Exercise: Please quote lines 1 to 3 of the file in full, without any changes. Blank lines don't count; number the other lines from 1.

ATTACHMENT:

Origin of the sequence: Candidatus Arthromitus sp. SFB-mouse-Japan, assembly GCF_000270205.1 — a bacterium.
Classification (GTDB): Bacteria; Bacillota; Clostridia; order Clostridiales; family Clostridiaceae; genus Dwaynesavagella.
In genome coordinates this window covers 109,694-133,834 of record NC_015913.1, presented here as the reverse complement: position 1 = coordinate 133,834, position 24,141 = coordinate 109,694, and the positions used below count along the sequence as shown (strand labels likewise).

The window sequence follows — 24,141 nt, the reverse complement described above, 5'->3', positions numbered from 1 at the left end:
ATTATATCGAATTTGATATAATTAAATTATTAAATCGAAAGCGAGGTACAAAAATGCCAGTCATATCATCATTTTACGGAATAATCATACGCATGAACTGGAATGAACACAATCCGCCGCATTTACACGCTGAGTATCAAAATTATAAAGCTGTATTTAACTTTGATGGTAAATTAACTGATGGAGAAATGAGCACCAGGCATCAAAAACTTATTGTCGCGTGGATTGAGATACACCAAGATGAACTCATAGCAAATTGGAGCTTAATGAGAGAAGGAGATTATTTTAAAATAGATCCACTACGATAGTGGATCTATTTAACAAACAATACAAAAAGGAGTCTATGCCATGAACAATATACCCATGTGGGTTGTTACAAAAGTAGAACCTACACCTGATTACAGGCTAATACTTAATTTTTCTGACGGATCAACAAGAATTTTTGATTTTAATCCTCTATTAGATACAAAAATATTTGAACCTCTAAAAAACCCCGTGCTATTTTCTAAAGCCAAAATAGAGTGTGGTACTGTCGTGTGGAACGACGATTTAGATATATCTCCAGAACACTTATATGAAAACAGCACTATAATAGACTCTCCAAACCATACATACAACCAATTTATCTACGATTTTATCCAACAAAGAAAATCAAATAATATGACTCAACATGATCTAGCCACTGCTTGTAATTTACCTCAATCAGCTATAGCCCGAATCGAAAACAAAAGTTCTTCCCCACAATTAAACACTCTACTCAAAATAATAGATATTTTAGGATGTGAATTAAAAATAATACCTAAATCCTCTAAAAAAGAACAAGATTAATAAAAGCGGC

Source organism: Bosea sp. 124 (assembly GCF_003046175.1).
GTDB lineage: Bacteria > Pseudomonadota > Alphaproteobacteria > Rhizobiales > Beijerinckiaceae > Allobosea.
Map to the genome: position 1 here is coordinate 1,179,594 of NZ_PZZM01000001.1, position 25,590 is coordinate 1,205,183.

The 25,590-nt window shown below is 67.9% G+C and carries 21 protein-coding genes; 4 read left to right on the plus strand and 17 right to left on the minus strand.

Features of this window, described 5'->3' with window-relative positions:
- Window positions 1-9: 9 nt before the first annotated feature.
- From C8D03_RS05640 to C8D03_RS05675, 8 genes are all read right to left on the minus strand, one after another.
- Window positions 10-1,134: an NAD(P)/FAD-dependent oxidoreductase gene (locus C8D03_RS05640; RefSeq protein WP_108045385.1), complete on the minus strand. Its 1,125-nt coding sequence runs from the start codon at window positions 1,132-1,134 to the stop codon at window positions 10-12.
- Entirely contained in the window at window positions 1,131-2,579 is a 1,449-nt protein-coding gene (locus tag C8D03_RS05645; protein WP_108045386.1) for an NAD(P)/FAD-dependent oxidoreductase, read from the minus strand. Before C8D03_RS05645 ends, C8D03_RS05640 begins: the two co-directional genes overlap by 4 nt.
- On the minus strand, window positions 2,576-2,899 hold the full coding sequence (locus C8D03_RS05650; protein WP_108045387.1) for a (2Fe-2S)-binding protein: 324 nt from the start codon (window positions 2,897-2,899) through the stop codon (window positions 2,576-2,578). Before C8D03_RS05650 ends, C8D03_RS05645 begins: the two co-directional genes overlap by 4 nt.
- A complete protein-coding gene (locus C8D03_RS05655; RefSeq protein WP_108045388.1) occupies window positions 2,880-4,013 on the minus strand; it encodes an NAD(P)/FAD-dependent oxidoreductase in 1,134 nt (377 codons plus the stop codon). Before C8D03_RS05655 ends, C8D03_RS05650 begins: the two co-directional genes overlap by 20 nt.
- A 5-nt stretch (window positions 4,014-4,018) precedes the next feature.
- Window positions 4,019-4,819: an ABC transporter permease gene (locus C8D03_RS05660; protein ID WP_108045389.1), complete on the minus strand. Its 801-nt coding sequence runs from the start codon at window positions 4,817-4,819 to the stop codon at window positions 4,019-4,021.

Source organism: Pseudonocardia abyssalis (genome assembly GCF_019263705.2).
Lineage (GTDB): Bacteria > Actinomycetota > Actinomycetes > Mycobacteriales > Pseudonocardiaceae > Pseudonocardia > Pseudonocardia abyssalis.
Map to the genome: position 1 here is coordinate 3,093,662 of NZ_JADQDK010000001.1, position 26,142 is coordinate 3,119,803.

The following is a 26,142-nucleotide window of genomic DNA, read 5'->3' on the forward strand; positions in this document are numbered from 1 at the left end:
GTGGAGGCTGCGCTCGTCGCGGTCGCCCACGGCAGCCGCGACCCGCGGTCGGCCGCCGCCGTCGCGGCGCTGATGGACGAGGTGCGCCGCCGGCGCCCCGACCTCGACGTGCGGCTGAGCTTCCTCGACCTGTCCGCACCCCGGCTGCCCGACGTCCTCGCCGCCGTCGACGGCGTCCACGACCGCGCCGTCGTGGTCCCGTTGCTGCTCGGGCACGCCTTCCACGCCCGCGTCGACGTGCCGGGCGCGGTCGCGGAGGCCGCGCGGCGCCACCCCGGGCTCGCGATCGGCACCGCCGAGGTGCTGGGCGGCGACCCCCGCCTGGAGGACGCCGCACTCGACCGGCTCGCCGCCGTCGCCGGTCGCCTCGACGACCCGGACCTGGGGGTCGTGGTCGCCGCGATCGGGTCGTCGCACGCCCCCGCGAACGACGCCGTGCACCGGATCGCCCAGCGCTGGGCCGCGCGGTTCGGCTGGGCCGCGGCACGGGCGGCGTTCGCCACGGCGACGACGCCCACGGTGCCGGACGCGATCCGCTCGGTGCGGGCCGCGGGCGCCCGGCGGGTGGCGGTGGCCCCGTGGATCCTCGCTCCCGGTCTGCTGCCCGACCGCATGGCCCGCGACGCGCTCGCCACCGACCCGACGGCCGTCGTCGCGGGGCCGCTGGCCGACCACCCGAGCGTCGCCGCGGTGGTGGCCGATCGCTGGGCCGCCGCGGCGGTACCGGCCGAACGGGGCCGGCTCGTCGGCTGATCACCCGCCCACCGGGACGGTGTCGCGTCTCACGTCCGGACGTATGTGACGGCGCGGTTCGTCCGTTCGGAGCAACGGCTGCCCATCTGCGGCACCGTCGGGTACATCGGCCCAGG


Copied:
Origin of the sequence: Candidatus Arthromitus sp. SFB-mouse-Japan, assembly GCF_000270205.1 — a bacterium.
Classification (GTDB): Bacteria; Bacillota; Clostridia; order Clostridiales; family Clostridiaceae; genus Dwaynesavagella.
In genome coordinates this window covers 109,694-133,834 of record NC_015913.1, presented here as the reverse complement: position 1 = coordinate 133,834, position 24,141 = coordinate 109,694, and the positions used below count along the sequence as shown (strand labels likewise).